My beautiful balloon; DCM Half Marathon Spectator Report

I was supposed to run the Dublin City Marathon Half yesterday. I didn’t due to injury; but my beautiful balloon did.

After my last race, the Frank Duffy 10 mile, I’ve struggled with tight hamstrings and glutes. I’ve been on ‘rest’ for the past two weeks while trying to find out the problem and better still, a solution.

It turns out I have what’s called anterior pelvic tilt. The gist of it is when I run my glutes aren’t firing so all the strain is being taken on my hamstrings and hip flexors. Eventually they fatigued, and failed. At it’s worst I couldn’t even run for a green man to cross the road without being in agony afterwards. I was waking up in the morning and unable to straighten my legs without agonizing pain. This in the same week as I was due to race the half. There was no way that was going to happen.

The good news is this can be fixed. Between regular sport massage, treatments from my physical therapist (who moonlights as my coach :P) and daily stretching I should be able to get back out running soon.

In fact, today I ran a 20 minute test run after having had a physio session on Thursday (the pain! the relief!).  The run went pretty well, knock on wood! No major pains or pulls and the usual achy tightness I’ve been experiencing the last few weeks had really eased off. So I’m hopeful that I’ll be back on my feet soon and on track for my ultimate goal for the year; a sub 30 5k.

In the meantime I went up to the Phoenix Park yesterday to cheer at the DCM Half. I had a lot of friends running it and wanted to go and show my support. So in the morning, where I would normally be carrying out my pre race routine, I was able to relax and pack a different sort of race bag. With me I had a bunch of polka dotted balloons (so my friends could find me), a tupperware container filled to the brim with homemade flapjacks, and my DCM clappers. I was ready to give everyone a great send off at the race.

I got there early and got to say hi to a few people before they had to go take their places at the start. I stood down the road about 50m from the start, me and my balloons, ready to cheer and clap.

The atmosphere was fantastic, as it always is at a race so I tried very hard to banish my own disappointment and focus on the excitement for my friends. Very soon they were off and I was clapping away with my clappers, shouting at the people I knew and quite a few I didn’t!

Soon after the start, a runner I know who was pacing the 1:50 group came running in my direction and asked me for a balloon as his had burst. My balloon bunch was tied and taped onto a stick so I couldn’t get him one so he carried on. But then I remembered that I had tied the blue balloon on last; with the longest ribbon so if I could get it off the stick and meet him later on the course I could hand it over. Coincidentally, the 1:50 pacers were wearing blue balloons.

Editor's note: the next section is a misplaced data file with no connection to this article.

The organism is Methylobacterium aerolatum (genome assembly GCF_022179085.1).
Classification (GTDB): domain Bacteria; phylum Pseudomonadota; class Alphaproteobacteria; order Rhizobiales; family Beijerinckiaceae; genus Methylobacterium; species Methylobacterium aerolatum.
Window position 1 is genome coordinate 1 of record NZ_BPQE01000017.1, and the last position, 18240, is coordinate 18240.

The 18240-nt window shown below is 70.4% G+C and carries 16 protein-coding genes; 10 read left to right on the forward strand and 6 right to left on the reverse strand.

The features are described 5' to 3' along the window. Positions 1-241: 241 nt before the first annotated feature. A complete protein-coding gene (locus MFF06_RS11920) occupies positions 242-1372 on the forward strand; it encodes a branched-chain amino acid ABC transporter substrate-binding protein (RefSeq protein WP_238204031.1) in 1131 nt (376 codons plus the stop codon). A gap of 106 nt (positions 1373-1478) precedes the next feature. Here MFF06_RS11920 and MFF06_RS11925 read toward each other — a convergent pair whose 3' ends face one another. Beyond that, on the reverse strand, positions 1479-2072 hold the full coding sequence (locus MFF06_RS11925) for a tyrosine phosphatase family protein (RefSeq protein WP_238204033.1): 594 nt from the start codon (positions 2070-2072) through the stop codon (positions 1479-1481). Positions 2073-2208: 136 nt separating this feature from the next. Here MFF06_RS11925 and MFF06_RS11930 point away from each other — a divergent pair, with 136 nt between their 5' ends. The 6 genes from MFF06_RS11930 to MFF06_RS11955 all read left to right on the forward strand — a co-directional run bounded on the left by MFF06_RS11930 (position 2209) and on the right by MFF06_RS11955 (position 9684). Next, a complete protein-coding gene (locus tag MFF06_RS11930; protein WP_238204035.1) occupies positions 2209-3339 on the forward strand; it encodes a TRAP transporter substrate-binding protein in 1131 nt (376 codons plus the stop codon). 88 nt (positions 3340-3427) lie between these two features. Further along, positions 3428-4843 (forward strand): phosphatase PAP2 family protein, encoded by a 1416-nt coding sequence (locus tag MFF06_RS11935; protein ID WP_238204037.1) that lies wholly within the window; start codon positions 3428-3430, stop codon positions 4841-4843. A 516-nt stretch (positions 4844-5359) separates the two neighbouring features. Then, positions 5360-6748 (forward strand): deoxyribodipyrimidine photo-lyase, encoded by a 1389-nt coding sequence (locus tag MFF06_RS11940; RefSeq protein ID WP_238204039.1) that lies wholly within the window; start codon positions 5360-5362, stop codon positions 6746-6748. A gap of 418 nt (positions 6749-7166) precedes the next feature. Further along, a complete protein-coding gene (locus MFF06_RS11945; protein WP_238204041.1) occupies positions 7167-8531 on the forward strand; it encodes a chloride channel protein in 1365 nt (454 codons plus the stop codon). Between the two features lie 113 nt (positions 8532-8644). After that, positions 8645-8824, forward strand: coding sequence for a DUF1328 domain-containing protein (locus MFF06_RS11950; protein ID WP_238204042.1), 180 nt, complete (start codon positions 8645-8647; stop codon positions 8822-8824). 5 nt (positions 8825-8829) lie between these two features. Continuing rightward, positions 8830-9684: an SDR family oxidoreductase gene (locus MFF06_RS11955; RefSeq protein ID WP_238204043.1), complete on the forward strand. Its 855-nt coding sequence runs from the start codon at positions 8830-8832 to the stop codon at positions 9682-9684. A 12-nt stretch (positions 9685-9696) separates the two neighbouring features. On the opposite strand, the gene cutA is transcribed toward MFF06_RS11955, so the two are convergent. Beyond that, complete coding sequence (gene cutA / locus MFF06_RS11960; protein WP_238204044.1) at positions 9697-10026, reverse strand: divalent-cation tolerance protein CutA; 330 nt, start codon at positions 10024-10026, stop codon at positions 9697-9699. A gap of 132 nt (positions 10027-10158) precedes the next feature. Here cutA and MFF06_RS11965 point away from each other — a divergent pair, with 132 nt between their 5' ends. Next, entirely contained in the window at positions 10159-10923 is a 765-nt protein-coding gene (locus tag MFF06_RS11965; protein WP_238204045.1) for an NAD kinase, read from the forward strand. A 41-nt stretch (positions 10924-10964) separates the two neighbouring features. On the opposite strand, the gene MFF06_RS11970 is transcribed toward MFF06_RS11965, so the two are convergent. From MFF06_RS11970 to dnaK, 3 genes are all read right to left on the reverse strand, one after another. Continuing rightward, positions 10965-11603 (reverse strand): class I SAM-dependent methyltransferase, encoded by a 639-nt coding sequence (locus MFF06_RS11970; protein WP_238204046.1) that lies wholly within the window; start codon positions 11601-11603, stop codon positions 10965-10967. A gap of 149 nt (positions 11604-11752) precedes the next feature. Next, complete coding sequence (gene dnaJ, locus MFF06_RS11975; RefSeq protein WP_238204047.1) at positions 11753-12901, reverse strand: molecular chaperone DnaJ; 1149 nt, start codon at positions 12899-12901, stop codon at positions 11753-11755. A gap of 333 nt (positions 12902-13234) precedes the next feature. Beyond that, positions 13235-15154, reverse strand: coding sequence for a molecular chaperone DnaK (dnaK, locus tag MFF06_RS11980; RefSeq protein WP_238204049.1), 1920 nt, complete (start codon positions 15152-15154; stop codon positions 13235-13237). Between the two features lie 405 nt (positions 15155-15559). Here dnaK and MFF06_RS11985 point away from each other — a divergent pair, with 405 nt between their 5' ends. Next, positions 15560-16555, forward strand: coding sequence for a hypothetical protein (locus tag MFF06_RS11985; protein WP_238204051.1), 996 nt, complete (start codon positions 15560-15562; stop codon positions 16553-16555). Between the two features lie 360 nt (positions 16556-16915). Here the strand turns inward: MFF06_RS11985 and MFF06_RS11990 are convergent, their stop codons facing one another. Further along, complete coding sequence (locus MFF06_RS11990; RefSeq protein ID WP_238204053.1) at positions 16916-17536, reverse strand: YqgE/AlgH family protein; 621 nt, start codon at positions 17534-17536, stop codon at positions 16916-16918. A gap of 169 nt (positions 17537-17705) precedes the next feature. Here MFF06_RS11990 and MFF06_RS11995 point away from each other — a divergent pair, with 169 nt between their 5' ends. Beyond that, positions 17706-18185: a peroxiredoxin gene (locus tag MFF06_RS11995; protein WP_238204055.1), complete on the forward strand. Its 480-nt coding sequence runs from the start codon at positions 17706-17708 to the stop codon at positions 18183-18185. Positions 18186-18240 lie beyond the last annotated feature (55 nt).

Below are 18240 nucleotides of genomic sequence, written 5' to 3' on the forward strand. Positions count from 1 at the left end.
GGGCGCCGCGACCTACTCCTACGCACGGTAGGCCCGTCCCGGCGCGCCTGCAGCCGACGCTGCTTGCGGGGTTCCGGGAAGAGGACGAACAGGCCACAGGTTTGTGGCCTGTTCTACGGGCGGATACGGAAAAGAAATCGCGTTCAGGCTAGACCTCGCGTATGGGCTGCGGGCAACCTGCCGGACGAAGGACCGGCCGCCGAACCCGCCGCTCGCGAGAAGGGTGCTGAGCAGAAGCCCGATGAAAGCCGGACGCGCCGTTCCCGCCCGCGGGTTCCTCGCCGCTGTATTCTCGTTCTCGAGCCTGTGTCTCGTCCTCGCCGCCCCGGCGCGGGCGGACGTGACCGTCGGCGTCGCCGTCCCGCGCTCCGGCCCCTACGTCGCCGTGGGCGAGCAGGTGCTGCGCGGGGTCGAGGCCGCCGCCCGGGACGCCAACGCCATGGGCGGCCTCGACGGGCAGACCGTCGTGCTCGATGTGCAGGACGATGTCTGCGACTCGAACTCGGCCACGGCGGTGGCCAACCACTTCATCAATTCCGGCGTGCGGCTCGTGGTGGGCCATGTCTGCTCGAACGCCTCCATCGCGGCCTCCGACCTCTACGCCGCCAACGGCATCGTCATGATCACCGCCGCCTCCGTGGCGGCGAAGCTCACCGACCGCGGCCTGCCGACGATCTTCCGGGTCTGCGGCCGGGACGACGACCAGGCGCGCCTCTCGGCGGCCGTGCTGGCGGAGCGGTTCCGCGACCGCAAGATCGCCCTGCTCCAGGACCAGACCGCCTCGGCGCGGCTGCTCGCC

Plan in mind I headed off to another section of the course to wait. I managed to get the blue balloon off the stick, and I excitedly waited for signs of the runners approaching.

There were quite a lot of people waiting at the corner for the runners. It did feel pretty epic, waiting and wondering when we’d catch sight of them. It wasn’t long before the pace car appeared in the distance, followed by the front runners.

I made sure to stand where I’d be visible to the pacers so I could hand over my balloon. In the meantime I clapped my clappers like a mad thing, shouting out to the people I knew, getting lots of waves and thanks and smiles from people on the course. Well, I’d smile at someone with a bunch of polka dotted balloons too 😀

Eventually the one remaining blue 1:50 balloon appeared so I stood ready to catch my friend’s attention. It worked. Quick as a flash I handed over my balloon and watched it bob away in the distance.

After that I started for the finish, where I missed the men finishing but got to see the first three women through. After that it was cheering my friends across the line one by one. As happy as I was for everyone crossing the line, my disappointment at not being able to race was most tangible here. I felt near tears a few times but swallowed those down and kept a smile on my face for my friends. They earned that post race rush; those goodie bags and tshirts (those tshirts! and in my favourite shade of blue, too. Sob!) and the really beautiful medals.

I found a spot after the finish and met up with my friends, handing out flapjacks and congratulations and smiles. Even though I hadn’t run the race myself, I felt like part of the spirit of the race and knowing how much a part of the running community I’ve been able to become helped alleviate the disappointment.

In the end, a part of me was on the course anyway. That blue balloon, which I brought as a cheery way to show my friends I was with them, ended up helping bring the 1:50 group home.

I can’t ask for a better finish than that.


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